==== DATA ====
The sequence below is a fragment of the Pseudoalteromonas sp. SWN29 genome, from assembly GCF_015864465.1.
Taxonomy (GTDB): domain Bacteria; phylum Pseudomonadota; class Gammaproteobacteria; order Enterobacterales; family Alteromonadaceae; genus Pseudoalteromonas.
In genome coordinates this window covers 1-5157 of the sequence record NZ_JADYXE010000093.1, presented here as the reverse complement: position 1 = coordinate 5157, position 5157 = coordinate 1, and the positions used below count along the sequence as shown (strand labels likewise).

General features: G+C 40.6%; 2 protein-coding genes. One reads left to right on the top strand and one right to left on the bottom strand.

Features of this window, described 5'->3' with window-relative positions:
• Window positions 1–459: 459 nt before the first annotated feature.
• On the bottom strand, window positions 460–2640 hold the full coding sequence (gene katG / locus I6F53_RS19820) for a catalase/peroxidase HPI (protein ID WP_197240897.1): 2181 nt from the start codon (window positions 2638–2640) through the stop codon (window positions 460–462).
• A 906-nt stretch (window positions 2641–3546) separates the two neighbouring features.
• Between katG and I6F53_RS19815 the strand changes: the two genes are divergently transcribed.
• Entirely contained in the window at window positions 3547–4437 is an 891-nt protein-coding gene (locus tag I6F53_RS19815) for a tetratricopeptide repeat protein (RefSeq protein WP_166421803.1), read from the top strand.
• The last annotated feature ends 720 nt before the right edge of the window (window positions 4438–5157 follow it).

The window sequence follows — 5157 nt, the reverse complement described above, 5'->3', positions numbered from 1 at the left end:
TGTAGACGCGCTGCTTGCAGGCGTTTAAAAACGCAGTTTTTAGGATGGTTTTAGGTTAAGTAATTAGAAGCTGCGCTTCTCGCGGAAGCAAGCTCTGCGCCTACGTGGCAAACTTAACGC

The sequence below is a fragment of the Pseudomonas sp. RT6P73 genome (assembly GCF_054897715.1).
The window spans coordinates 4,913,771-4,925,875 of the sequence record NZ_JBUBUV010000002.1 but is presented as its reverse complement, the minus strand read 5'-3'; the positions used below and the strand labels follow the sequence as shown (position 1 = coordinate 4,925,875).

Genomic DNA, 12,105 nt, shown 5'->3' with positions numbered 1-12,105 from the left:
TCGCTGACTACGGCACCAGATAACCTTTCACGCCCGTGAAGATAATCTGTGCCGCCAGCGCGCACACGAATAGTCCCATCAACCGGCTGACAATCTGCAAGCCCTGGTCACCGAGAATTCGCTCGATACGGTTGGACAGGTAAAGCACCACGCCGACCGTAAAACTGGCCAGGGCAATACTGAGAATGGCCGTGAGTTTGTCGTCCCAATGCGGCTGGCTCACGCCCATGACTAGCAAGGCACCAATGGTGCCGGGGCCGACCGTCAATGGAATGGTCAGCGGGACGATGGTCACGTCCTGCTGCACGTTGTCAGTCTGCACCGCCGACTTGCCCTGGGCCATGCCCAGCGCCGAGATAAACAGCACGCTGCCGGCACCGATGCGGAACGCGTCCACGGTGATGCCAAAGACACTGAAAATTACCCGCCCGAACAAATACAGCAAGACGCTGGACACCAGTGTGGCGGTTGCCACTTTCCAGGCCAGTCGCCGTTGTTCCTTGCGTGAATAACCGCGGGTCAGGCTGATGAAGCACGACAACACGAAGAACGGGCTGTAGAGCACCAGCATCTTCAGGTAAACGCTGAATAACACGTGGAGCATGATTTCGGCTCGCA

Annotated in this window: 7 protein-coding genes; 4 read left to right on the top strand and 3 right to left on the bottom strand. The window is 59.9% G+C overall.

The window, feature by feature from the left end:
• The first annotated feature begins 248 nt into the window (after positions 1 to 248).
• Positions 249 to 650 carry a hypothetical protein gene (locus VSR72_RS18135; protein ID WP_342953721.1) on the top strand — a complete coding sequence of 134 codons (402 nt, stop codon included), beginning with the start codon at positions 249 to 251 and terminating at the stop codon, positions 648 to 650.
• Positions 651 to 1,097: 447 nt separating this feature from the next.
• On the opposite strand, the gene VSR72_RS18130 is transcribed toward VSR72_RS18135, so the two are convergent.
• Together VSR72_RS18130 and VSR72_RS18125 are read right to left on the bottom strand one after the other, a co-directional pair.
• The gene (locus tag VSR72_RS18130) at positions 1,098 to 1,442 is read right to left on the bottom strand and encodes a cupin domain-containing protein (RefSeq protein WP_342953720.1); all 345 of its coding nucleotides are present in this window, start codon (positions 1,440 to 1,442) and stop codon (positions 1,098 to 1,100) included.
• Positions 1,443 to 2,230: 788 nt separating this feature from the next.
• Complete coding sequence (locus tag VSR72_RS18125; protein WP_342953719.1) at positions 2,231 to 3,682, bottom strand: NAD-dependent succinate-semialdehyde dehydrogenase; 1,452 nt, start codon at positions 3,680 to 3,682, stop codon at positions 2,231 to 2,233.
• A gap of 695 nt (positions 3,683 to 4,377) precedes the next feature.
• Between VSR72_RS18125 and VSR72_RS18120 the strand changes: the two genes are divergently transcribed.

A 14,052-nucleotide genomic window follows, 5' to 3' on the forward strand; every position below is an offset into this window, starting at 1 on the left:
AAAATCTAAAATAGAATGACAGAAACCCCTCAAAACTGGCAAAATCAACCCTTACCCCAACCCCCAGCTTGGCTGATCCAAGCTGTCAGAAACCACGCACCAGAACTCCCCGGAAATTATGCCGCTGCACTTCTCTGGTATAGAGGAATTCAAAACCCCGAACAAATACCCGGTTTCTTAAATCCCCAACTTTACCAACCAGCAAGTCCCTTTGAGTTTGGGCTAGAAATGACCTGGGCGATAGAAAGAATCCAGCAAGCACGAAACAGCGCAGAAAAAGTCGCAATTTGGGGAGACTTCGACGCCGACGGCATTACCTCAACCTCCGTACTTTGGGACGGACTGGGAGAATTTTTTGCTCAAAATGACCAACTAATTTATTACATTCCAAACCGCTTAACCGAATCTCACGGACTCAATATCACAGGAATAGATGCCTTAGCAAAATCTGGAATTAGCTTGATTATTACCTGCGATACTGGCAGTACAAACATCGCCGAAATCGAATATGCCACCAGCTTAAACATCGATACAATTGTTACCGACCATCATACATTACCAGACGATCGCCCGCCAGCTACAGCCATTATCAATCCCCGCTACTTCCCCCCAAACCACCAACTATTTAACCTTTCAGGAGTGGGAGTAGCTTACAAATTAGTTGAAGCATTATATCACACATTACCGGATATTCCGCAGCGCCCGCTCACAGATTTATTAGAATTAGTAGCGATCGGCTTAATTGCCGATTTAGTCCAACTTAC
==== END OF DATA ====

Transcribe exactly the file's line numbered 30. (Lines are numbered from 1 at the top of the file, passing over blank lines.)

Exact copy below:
A 14,052-nucleotide genomic window follows, 5' to 3' on the forward strand; every position below is an offset into this window, starting at 1 on the left: